It was almost dark when we reached back our room. At sharp 7 pm, the jeep that was to take us on a night safari honked outside the room. It was raining and though we contemplated about the safari, we were soon on our way past the estate boundaries into the fringes of the forest. The incessant rains had made the mud road slushy and the streams that cut across the road had swelled up too. We were apprehensive throughout the safari as it was an adventurous and slippery ride on a slushy narrow dirt track. Our cool driver cum guide was quite an expert in such situations and he carefully manoeuvred the vehicle through the forest. The ditches seemed like half dug trenches and each time the jeep’s tyre dipped, we had our hearts in our mouths. In between all the adventure, we sighted two sambar deer and a couple of spotted deer by the road which ran into the darkness when the headlights flashed. It seemed like we had hit the end of the road when the jeep stopped at the base of a large rocky hill. While I was thinking about the return, the jeep surged ahead at 45 degrees onto the top of the hill. More fun to follow as we rode up and stopped atop the flat headed hill. Kollengode village looked gorgeous in that pitch darkness and rain. Our driver mentioned that the hill was known as Cheriya Mampara and is an ideal place for photography if not raining. We headed back on the same mud track and were back at the farm house before the stipulated time of one hour as my parents found the ride a bit too adventurous. It was a delight to wake up next morning and find a sambar deer sleeping outside our door. Apparently, Greenland farm house is located next to the forest reserve and there are two sambar deer who frequently visit their premises.
A delicious breakfast later we headed to Keshavanpara, another view point which is a detour from Kaikatty junction. From the main road, it’s a nice little stroll through lush greenery on a narrow pathway to Keshavanpara. A large rocky hill stood at the end of the trail. Climbed up and the views were stunning with a panoramic view of Pothundy dam, green valley and intimidating hills. Mist intermittently engulfed the place and the sky turned dramatic as we returned shortly. There is also a small pond atop the hill apart from an old dilapidated water storage tank.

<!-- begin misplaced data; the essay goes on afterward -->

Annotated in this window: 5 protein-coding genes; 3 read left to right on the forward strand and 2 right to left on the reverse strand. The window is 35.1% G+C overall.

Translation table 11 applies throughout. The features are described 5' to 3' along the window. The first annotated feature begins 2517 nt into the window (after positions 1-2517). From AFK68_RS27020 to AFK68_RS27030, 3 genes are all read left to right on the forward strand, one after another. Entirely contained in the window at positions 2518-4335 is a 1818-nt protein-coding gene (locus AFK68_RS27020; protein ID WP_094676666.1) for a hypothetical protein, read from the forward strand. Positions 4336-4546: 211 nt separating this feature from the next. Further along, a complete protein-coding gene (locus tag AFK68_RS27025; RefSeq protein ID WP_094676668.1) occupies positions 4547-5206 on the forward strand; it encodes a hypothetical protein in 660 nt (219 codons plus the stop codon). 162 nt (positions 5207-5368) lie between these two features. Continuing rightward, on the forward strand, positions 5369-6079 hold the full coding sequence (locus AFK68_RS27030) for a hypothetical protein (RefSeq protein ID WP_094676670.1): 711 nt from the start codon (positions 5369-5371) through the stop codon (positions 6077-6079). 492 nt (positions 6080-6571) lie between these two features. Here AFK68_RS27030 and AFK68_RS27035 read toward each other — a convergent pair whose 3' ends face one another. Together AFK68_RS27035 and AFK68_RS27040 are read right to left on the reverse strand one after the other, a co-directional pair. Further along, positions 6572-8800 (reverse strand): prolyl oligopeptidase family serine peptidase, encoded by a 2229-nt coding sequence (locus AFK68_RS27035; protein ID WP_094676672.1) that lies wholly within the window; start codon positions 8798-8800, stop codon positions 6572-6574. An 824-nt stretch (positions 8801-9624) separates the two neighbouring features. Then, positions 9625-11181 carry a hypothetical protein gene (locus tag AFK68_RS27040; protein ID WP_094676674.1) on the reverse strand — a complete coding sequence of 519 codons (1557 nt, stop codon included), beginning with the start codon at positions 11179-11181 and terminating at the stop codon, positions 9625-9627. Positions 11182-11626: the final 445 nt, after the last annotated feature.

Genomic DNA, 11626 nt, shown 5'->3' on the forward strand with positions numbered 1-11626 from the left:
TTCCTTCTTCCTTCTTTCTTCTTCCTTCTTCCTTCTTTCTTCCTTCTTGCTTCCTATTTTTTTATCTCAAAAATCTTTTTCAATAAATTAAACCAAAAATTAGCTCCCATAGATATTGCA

Further ahead of Keshavanpara, the road snaked its way past large tea plantations and turned narrower as we headed to Karappara. There were forest patches too and a large stream ran parallel to the road for a long period. There is hardly any civilization beyond Keshavanpara except for the plantations workers and a couple of small junctions. We ended the drive 12 Kms later at Karappara where the only commercial establishment was a lone tea shop. A hot tea in the rains and we walked to the hanging bridge nearby. A long bridge which connected to the forests on the other end hung over the gushing waters. I was told that access into the forest is restricted and only the tribes residing there are allowed to go further. Less than a kilometer away from the tea shop is a popular waterfall. Cascading and splashing over rocks, the water flows deep into the forest and joins the large stream that we spotted on the way to Karappara. Though a pretty one during monsoons, the falls isn’t a large one like Karappara waterfalls which is a few kilometers further from this one. The roads were in a bad state and that made us skip the larger falls in Karappara. The long drive back from Nelliyampathy was a hazy one with misty roads and heavy rains.
Nelliyampathy is a gorgeous hill station both during the monsoons and post that. The place is also known for its wildlife and fauna such as Malabar hornbill, owls, Malabar giant squirrel and elephants which can be commonly spotted. The myriad shades of green that this little hill station throws up are spectacular. Laced with plantations, waterfalls and vantage points, Nelliyampathy is absolutely a nature lover’s delight.
Nelliyampathy is 43 Kms from Vadakkencherry, 57 Kms from Palakkad and 142 Kms from Cochin. The closest airport is at Cochin (110 Kms) and the closest railhead is at Palakkad. There are buses plying between Palakkad and Nelliyampathy via Vadakkancherry every day.
There are small eateries at Kaikatty and Nelliyampathy. However, it is recommended to head to any of the resorts or hotels such as Greenland farm houses, Whistling Thrush Bungalow, Blue Mount residency, Orange Valley hotel, ITL Holiday resorts etc. to satiate your hunger. I stayed at Greenland Farm houses and the place has an excellent restaurant apart from a wonderful outdoor area. The cottage I stayed was mediocre and the price for the same starts from INR 1500+ tax. They own a lovely farm nearby where you can find emus, sheep, pigeons, turkeys, rabbits, hens and a few other animals.